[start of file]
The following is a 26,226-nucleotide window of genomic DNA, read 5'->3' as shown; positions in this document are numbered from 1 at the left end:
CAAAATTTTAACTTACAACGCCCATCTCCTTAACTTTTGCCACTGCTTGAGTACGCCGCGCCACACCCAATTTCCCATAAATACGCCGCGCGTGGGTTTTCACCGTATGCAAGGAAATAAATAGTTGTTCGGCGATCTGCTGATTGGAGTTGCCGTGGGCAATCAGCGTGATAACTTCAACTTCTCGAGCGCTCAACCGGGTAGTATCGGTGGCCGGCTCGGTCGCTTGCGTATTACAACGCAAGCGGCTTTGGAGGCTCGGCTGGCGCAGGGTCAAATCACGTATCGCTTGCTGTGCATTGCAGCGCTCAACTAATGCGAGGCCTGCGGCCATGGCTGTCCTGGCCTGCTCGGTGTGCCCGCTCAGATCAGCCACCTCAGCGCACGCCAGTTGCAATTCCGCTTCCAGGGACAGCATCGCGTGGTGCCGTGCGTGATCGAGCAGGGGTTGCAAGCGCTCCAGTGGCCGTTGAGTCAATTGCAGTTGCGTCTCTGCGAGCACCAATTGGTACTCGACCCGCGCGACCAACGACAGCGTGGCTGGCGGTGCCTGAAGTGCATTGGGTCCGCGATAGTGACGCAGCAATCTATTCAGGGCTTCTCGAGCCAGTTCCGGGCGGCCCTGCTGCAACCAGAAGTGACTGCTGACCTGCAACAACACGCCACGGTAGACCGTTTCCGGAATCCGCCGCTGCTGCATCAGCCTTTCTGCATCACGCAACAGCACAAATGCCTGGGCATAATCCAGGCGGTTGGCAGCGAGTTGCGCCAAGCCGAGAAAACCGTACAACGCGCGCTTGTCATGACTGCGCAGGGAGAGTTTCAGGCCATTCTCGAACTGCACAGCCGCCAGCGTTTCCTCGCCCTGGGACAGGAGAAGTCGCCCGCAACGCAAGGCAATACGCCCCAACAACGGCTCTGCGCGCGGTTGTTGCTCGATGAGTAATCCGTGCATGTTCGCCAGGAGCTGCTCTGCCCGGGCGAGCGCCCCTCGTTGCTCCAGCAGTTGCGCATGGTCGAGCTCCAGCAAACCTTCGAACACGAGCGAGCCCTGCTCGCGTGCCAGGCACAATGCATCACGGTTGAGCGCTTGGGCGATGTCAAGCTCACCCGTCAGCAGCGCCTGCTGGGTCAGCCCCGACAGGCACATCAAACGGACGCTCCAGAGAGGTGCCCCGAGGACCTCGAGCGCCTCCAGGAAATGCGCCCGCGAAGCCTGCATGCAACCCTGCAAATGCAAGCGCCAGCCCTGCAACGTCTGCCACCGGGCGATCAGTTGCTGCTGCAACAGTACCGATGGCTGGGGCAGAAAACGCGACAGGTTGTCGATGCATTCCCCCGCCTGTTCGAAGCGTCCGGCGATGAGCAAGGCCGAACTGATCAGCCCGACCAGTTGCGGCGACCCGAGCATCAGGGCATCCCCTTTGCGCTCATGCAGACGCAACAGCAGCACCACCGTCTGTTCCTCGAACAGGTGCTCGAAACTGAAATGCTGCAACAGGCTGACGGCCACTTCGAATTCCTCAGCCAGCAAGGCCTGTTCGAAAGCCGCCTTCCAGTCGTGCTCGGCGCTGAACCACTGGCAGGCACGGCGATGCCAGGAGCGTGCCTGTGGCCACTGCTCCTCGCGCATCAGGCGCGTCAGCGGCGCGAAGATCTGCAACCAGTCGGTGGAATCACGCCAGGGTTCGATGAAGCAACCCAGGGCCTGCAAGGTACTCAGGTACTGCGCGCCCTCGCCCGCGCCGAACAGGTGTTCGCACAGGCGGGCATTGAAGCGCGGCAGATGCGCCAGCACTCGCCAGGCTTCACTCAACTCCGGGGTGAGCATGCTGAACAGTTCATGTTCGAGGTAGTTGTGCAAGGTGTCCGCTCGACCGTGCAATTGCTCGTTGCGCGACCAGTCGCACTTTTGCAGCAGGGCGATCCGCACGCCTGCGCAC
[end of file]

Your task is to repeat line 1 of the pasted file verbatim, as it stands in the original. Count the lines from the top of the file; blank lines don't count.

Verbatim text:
The following is a 26,226-nucleotide window of genomic DNA, read 5'->3' as shown; positions in this document are numbered from 1 at the left end: